"The subject of inter-Christian relations is used by various groups within the church as a bugaboo in partisan wars," said Hieromonk Hilarion Alfeyev, the Moscow Patriarchates senior official in charge of relations with non-Orthodox churches, in an interview last week.

"In particular, it is used to criticize the top leadership of the Russian Orthodox Church, which is well-known to have taken part in ecumenical activities for many years."

The subject of church-to-church relations is also exploited by breakaway groups, such as the Russian Orthodox Church Abroad or Greek Old-Calendarists, to undermine peoples trust in the church, said Alfeyev.

In response, Alfeyev said, the church has created "a clear document which will outline the theological basis of the Russian Orthodox Churchs attitude towards heterodoxy which will raise the questions of why we need and if we need a dialogue with non-Orthodox confessions, what form this dialogue should take, and so on."

The document is expected to specify that the Orthodox Church will not deal with "sects" but will have various forms of dialogue with the Roman Catholic Church, the Oriental Orthodox churches and Protestant churches.

At first, the Moscow Patriarchate had planned to mark the important year of 2000 by convening the churchs top body, the Local Council that includes not only bishops but elected members of clergy and laity. Contrary to the churchs own bylaws, the Local Council has not been called since Patriarch Alexy II was elected in 1990.

Instead, citing a lack of funds, the Synod decided to convene only the bishops. Critics have suggested the hierarchy fears it would not be able to control the Local Council but even so, the bishops could also present a challenge to the top leadership during the discussions. The last gathering of the Council of Bishops took place in 1997.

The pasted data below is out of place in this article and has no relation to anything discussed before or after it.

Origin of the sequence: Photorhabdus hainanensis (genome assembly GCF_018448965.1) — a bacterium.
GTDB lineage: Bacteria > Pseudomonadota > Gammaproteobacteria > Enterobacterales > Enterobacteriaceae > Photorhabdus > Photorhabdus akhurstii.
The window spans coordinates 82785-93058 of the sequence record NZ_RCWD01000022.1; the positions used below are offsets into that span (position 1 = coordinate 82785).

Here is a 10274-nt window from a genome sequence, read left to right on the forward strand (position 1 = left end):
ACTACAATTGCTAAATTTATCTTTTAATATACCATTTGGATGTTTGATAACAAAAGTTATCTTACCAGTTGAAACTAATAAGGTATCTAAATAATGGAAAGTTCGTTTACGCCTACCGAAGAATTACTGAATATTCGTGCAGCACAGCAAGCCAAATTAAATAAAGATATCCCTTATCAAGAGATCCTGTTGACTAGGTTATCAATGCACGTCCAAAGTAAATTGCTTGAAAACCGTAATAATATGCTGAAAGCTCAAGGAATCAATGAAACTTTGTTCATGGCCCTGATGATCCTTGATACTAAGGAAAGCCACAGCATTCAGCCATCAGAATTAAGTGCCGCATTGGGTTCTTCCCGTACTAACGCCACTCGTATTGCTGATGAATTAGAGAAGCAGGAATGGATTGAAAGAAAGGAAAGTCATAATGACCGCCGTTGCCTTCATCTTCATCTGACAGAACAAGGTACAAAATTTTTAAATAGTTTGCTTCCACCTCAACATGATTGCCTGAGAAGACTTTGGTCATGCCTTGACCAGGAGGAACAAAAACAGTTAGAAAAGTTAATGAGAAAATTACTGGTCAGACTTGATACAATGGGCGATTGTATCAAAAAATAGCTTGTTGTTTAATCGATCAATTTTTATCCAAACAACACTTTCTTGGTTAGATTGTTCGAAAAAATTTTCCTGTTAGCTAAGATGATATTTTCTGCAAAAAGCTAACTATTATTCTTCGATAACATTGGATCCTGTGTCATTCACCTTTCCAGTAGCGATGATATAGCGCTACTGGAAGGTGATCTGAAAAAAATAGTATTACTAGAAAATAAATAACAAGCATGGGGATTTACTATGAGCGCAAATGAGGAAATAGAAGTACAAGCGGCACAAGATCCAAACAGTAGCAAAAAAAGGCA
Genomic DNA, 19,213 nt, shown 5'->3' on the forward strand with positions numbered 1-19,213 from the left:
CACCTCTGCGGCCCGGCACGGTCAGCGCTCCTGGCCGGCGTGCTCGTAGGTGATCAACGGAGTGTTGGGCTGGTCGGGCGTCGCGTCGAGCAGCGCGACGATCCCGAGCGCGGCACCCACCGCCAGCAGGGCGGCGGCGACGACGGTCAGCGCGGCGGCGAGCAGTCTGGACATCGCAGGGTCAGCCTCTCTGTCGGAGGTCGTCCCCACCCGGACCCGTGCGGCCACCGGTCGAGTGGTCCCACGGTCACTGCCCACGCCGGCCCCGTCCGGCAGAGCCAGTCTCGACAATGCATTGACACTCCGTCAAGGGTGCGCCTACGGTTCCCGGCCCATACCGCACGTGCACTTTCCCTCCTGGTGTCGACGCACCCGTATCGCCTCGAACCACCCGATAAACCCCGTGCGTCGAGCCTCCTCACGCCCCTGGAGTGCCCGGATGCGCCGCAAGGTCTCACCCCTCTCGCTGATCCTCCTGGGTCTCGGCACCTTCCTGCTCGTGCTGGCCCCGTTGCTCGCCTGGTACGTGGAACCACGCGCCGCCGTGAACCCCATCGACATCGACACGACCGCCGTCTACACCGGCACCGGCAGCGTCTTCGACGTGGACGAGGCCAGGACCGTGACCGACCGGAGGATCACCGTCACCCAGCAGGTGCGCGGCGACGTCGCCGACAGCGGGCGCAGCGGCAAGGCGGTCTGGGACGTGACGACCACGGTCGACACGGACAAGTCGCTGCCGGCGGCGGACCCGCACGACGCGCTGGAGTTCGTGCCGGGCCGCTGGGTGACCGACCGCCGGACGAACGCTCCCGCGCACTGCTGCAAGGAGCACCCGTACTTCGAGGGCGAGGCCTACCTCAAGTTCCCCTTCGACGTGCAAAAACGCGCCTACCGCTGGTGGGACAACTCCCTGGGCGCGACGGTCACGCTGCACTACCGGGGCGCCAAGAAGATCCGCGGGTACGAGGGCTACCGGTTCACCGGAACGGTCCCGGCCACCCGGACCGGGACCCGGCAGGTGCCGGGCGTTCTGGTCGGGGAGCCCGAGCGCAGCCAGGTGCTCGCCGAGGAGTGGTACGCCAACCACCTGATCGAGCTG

After next weeks votes are over and the Cathedral of Christ the Savior has been consecrated, hundreds of Soviet-era saints known as the New Martyrs of Russia will be formally proclaimed at a church service next Sunday.

The canonization of such saints has been an ongoing process. But this years act will be unprecedented for the sheer number of people who will be sainted.

Canonization of the imperial family was a particularly controversial issue because of its political connotation and because of the variety of opinions about the role of Nicholas in history.

But while many Russians already recognize the family as saints, the Synod carefully selected a formula for their canonization to finesse much of the politics ruling that they were saintly only for the way in which they did not rebel against their Bolshevik captivity and accepted their deaths with Christian humility.

Given multiple divisions within the Russian Orthodox Church following the death of Patriarch Tikhon in 1925, canonization of bishops and priests from the era of persecution in the 1920s and 1930s was also an uneasy question: There was always the danger of canonizing a breakaway clergyman (there is an Orthodox formula that "the sin of schism is not washed away even with the blood of martyrdom").

The commission on canonizations that has carried out widespread research including in the archives of the former KGB eventually found its criterion: New saints must have been faithful in their day to Patriarch Tikhons immediate successor, Metropolitan Pyotr Polyansky; but it is permissible for them to have turned away from Polyanksys successor, Metropolitan Sergy Stragorodsky, who declared loyalty to the Bolshevik regime in 1927 and in 1943 became the first Soviet-era patriarch.